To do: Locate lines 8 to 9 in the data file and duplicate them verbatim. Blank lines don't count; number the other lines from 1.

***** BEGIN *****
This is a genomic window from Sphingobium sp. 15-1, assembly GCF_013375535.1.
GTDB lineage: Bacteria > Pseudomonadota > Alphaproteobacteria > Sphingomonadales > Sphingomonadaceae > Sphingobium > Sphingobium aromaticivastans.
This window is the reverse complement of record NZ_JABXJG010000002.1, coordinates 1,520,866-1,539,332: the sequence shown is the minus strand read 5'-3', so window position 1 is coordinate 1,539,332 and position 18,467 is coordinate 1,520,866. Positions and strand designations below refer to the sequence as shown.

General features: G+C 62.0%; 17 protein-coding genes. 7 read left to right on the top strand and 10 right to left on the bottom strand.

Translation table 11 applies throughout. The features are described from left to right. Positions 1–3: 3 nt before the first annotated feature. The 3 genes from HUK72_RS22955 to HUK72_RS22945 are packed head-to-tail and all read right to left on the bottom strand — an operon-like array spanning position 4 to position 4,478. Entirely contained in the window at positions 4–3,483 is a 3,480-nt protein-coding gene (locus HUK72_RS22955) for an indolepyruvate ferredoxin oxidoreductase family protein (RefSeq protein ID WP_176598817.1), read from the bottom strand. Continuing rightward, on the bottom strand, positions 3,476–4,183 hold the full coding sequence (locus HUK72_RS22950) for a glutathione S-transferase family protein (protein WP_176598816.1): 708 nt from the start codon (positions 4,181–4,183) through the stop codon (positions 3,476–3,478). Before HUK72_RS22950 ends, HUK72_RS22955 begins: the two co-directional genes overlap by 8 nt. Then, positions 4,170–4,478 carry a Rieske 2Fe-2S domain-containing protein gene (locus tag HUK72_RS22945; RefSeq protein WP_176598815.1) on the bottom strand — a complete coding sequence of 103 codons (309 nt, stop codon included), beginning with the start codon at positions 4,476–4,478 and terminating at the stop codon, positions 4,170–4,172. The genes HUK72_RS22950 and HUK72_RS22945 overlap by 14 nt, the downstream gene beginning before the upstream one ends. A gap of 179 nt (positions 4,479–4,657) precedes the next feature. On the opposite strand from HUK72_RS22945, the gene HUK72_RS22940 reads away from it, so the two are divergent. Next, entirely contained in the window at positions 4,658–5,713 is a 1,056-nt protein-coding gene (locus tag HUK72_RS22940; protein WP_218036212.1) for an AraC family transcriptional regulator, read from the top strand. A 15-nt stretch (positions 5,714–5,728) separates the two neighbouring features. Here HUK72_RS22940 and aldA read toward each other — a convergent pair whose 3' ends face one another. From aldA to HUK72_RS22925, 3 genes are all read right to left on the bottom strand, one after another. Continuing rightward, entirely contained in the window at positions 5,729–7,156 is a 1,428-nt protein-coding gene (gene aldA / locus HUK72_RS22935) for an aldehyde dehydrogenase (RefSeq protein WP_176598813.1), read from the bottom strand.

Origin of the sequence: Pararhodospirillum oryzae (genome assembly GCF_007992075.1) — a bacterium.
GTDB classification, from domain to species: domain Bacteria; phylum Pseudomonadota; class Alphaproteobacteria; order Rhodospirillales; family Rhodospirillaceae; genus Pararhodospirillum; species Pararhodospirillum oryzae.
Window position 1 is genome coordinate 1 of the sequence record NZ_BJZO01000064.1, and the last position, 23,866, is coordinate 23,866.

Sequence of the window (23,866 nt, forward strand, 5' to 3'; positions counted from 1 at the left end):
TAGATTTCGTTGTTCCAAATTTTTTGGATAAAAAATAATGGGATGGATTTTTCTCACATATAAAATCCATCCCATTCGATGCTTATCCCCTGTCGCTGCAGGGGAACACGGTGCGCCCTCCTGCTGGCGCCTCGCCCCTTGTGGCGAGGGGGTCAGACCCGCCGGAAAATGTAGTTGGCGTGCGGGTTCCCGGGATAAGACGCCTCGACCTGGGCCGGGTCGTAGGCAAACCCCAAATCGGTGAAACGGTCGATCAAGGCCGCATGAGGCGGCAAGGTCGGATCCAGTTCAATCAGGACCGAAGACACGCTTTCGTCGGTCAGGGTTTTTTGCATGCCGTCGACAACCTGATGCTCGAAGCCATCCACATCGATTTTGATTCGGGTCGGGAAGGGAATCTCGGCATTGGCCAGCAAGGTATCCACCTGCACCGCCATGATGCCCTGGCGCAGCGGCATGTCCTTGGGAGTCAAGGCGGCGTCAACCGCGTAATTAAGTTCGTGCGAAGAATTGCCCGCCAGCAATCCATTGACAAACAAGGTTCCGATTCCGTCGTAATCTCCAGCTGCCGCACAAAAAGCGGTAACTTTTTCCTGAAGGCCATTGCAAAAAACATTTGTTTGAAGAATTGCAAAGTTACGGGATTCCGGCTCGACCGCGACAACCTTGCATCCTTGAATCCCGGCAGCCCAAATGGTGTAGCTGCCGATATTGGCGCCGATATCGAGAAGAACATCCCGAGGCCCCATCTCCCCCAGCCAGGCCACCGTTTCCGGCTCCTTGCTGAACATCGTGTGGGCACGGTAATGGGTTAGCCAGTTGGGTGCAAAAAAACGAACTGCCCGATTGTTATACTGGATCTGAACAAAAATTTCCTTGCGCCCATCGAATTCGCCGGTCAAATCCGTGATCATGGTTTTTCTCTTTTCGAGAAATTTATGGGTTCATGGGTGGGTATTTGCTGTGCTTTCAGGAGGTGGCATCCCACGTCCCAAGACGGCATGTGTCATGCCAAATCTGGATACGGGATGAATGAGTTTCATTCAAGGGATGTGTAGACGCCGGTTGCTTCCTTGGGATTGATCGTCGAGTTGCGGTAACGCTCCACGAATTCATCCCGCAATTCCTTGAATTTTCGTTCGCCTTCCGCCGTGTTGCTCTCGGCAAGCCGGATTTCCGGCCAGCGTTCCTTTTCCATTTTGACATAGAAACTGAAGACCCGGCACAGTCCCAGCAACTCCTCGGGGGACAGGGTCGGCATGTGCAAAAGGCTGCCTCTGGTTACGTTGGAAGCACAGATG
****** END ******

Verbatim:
Window position 1 is genome coordinate 1 of the sequence record NZ_BJZO01000064.1, and the last position, 23,866, is coordinate 23,866.

Sequence of the window (23,866 nt, forward strand, 5' to 3'; positions counted from 1 at the left end):